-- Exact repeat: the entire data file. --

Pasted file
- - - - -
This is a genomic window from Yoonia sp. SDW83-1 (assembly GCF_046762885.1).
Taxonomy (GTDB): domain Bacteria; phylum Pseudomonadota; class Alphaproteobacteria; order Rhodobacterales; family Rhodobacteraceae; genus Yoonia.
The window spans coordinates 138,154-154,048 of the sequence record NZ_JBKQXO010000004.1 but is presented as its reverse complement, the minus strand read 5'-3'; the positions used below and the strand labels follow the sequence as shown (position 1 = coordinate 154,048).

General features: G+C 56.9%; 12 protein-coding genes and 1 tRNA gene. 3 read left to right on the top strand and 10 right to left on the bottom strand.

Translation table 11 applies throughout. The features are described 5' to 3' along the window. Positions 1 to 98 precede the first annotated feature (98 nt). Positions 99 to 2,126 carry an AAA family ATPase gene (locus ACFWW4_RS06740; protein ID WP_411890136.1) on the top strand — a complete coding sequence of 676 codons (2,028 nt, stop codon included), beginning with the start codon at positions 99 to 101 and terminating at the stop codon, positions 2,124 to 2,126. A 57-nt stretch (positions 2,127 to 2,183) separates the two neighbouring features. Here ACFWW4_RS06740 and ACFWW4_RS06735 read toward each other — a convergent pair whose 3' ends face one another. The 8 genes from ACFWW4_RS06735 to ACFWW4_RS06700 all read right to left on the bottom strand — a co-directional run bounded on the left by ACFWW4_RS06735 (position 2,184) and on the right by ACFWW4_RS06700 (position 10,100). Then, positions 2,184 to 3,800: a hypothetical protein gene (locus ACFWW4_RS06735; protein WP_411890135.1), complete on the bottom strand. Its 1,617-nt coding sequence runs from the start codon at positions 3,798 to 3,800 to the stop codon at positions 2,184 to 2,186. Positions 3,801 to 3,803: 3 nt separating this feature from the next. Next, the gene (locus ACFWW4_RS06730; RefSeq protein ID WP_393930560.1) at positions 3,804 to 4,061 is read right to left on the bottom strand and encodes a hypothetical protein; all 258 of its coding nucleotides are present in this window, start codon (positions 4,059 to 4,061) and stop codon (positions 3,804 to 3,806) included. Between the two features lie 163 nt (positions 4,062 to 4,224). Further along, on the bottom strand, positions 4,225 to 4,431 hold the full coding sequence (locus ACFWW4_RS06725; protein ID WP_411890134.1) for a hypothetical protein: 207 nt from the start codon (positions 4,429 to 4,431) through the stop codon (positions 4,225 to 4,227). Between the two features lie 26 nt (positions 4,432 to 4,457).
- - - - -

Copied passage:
This is a genomic window from Yoonia sp. SDW83-1 (assembly GCF_046762885.1).
Taxonomy (GTDB): domain Bacteria; phylum Pseudomonadota; class Alphaproteobacteria; order Rhodobacterales; family Rhodobacteraceae; genus Yoonia.
The window spans coordinates 138,154-154,048 of the sequence record NZ_JBKQXO010000004.1 but is presented as its reverse complement, the minus strand read 5'-3'; the positions used below and the strand labels follow the sequence as shown (position 1 = coordinate 154,048).

General features: G+C 56.9%; 12 protein-coding genes and 1 tRNA gene. 3 read left to right on the top strand and 10 right to left on the bottom strand.

Translation table 11 applies throughout. The features are described 5' to 3' along the window. Positions 1 to 98 precede the first annotated feature (98 nt). Positions 99 to 2,126 carry an AAA family ATPase gene (locus ACFWW4_RS06740; protein ID WP_411890136.1) on the top strand — a complete coding sequence of 676 codons (2,028 nt, stop codon included), beginning with the start codon at positions 99 to 101 and terminating at the stop codon, positions 2,124 to 2,126. A 57-nt stretch (positions 2,127 to 2,183) separates the two neighbouring features. Here ACFWW4_RS06740 and ACFWW4_RS06735 read toward each other — a convergent pair whose 3' ends face one another. The 8 genes from ACFWW4_RS06735 to ACFWW4_RS06700 all read right to left on the bottom strand — a co-directional run bounded on the left by ACFWW4_RS06735 (position 2,184) and on the right by ACFWW4_RS06700 (position 10,100). Then, positions 2,184 to 3,800: a hypothetical protein gene (locus ACFWW4_RS06735; protein WP_411890135.1), complete on the bottom strand. Its 1,617-nt coding sequence runs from the start codon at positions 3,798 to 3,800 to the stop codon at positions 2,184 to 2,186. Positions 3,801 to 3,803: 3 nt separating this feature from the next. Next, the gene (locus ACFWW4_RS06730; RefSeq protein ID WP_393930560.1) at positions 3,804 to 4,061 is read right to left on the bottom strand and encodes a hypothetical protein; all 258 of its coding nucleotides are present in this window, start codon (positions 4,059 to 4,061) and stop codon (positions 3,804 to 3,806) included. Between the two features lie 163 nt (positions 4,062 to 4,224). Further along, on the bottom strand, positions 4,225 to 4,431 hold the full coding sequence (locus ACFWW4_RS06725; protein ID WP_411890134.1) for a hypothetical protein: 207 nt from the start codon (positions 4,429 to 4,431) through the stop codon (positions 4,225 to 4,227). Between the two features lie 26 nt (positions 4,432 to 4,457).